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Subject: Example of dag and forest used to manage collection of resourcesfor comparison

Hi All,

At this week's tc meeting, when we discussed the proposed changes to the Hierarchical Resource Profile,
I was asked to provide an example distinguishing the dag and forest so people could easier understand the core of the issue and impact on things in general.

It consists of:
  • some assumptions about a real world situation within which we will use to frame the concepts
  • a problem statement
  • a manual data collection process during which multiple sources of authority define hierarchies associated with a common set of resources
  • a hypothetical "resource manager program", which can manage the data as a dag or a forest and we will consider the implications
  • some concluding remarks
  1. There is a flat collection of resources, which can be anything, records in a database, people, or for the sake of concreteness, let's consider a bunch of large physical metal containers in a storage area or warehouse near a shipping port. The problem to consider is the management of these containers and the customers that use them. Each container has a large painted alphanumeric identifier on it, such as "AT12345XY", with no other properties except there are no duplicates. The containers are very large and typically can be used to provide storage for more than one customer.
  2. We can draw a picture of these containers as a collection of boxes on a piece of paper, the point being, that we are going to model the management of these containers as a forest and a dag and use this drawing to conceptualize the problem and the forest and dag solutions.
  3. Let us assume that there are two interested customers in these containers, and that they each have their own uses for the containers and have their own labels for the containers and that for what ever reason, they each choose to organize the containers as a single rooted hierarchy.
Problem statement:
  • Design a "resource manager" for these containers and the 2 customers so that the hierarchy each customer specifies is used to initially establish the hierarchical relationship each customer has requested among the containers the customer chooses to use.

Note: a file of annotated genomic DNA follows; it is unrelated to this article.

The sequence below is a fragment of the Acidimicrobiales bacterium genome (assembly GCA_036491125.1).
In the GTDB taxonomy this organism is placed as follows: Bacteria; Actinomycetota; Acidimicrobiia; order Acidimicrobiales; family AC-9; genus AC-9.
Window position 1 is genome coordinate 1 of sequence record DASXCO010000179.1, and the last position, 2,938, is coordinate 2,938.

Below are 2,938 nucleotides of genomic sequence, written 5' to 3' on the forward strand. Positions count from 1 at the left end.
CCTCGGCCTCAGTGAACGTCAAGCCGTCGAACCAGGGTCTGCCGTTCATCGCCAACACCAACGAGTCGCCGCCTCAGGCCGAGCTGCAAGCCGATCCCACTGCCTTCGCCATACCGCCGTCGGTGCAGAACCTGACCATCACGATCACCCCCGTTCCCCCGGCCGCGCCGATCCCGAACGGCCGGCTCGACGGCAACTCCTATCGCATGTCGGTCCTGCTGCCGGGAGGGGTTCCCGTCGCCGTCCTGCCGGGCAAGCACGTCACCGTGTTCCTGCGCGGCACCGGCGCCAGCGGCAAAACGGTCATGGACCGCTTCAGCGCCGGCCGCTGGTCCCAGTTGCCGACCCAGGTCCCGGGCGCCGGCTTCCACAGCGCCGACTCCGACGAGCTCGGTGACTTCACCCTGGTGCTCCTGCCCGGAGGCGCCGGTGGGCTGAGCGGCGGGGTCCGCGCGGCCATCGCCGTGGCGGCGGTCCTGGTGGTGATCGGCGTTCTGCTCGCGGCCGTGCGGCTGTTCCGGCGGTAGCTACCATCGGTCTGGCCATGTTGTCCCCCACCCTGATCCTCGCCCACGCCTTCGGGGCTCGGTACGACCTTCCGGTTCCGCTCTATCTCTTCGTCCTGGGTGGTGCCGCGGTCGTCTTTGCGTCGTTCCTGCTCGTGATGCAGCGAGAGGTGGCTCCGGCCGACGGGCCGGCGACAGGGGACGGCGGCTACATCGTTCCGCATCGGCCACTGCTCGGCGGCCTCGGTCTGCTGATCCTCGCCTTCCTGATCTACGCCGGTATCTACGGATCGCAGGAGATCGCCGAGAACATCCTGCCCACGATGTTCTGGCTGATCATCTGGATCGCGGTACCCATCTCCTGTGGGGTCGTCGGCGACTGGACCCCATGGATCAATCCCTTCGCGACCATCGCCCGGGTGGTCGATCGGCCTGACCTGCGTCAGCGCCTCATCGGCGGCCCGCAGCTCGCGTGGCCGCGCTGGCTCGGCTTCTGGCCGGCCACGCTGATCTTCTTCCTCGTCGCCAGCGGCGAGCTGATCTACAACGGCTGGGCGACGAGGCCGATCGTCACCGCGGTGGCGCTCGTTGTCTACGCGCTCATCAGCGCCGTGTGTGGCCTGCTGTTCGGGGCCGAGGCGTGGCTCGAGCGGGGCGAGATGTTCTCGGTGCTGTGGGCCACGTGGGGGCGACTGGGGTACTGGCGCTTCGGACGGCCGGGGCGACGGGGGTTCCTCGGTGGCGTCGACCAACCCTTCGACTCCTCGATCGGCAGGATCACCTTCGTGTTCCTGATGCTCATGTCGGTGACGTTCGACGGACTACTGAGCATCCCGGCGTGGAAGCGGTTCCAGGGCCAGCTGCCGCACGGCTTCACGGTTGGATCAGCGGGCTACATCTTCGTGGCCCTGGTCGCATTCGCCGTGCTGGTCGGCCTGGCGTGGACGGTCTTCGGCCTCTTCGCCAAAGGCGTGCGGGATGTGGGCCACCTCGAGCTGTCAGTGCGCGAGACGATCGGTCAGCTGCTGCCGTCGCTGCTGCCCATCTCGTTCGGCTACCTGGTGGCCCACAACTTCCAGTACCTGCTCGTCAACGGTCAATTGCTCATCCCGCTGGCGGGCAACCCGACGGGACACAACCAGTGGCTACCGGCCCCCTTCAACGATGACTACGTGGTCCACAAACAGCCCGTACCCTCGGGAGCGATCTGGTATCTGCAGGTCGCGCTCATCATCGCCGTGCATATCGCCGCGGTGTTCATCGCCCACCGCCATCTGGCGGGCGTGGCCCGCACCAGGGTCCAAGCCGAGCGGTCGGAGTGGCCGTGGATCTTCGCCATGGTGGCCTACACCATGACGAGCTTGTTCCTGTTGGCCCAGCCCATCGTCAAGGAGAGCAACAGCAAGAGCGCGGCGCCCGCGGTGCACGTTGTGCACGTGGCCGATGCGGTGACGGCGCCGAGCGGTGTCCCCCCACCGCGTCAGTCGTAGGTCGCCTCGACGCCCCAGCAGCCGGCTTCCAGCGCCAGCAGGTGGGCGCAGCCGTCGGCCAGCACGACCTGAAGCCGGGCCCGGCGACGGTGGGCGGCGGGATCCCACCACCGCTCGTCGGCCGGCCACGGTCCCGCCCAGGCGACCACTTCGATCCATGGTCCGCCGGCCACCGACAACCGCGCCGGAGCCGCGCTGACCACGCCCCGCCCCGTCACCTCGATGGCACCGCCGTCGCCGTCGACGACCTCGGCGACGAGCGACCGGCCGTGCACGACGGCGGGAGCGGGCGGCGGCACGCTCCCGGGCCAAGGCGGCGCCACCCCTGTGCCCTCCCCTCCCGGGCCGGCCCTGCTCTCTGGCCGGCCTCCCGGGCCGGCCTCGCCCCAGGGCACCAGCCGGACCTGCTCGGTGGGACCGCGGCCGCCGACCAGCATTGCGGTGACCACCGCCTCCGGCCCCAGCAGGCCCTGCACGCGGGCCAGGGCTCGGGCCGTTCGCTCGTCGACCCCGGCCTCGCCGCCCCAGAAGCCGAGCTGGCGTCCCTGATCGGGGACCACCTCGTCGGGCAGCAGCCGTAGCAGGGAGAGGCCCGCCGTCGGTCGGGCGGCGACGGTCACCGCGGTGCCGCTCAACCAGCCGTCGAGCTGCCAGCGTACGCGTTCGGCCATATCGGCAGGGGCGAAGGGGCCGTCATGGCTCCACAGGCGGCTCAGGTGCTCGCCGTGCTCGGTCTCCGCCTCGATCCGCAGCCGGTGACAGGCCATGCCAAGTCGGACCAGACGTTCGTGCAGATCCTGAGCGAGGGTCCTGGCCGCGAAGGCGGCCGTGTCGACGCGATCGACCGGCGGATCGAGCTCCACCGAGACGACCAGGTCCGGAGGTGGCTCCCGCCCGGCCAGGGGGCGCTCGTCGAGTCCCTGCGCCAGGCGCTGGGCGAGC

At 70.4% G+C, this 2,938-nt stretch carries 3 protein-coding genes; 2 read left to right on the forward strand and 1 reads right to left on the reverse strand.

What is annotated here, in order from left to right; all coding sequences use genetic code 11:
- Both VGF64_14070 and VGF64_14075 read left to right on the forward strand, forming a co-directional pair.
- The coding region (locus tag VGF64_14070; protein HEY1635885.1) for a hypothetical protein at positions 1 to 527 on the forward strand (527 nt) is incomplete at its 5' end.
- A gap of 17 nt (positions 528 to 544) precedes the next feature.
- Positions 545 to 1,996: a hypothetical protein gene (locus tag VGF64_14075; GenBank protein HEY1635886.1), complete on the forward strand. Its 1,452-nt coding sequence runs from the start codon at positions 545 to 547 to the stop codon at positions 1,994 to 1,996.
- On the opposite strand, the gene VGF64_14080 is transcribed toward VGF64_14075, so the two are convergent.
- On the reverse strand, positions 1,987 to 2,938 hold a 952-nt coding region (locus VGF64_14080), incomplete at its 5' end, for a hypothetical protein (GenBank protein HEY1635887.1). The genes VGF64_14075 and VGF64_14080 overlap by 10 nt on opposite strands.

Manual data collection process to follow:
  1. As Hal suggested at the TC meeting, let's assume we have all the containers drawn as boxes on a piece of paper, which shows all the boxes, each with a serial number in the upper left corner of an otherwise blank box.
  2. Now each customer will have their own sheet and in their own separate color draw their own hierarchy on the sheet, which will show a top node and then children nodes recursively, for whatever boxes they choose to be in their collection. In addition to showing the hierarchical lines connecting their boxes, each customer may pick their own "name" for each box, or they can leave it blank and we will use the serial number instead when the data is entered.The only requirement on the customer-specific names is that they be unique on the sheet. It does not matter what any other customer defines on another sheet. If the customer is lazy or simply does not want to think up names, that is ok, because we will be able to use the serial numbers instead.
  3. When the 2 customers are done they will hand in their sheets to the "guy" who runs the warehouse and he will enter the data from the sheets into the resource manager program on his laptop.
The "hypothetical" resource manager program:
  1. Assume the program is a little database, and that an initial database has been set up that has one row for each container, and it has a primary key with serial number of container in column zero.
  2. Collect information for both the dag:and the forest:
  3. Enter the data for one sheet at a time, i.e. for each sheet, i: